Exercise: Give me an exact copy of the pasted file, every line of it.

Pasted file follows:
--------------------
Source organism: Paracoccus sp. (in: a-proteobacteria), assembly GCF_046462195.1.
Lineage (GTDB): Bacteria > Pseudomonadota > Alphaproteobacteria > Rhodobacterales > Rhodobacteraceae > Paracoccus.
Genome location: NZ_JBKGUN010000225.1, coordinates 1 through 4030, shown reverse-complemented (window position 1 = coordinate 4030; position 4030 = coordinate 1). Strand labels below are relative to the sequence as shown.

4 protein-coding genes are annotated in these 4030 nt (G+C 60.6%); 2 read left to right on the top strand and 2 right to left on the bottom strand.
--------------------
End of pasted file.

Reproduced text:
Source organism: Paracoccus sp. (in: a-proteobacteria), assembly GCF_046462195.1.
Lineage (GTDB): Bacteria > Pseudomonadota > Alphaproteobacteria > Rhodobacterales > Rhodobacteraceae > Paracoccus.
Genome location: NZ_JBKGUN010000225.1, coordinates 1 through 4030, shown reverse-complemented (window position 1 = coordinate 4030; position 4030 = coordinate 1). Strand labels below are relative to the sequence as shown.

4 protein-coding genes are annotated in these 4030 nt (G+C 60.6%); 2 read left to right on the top strand and 2 right to left on the bottom strand.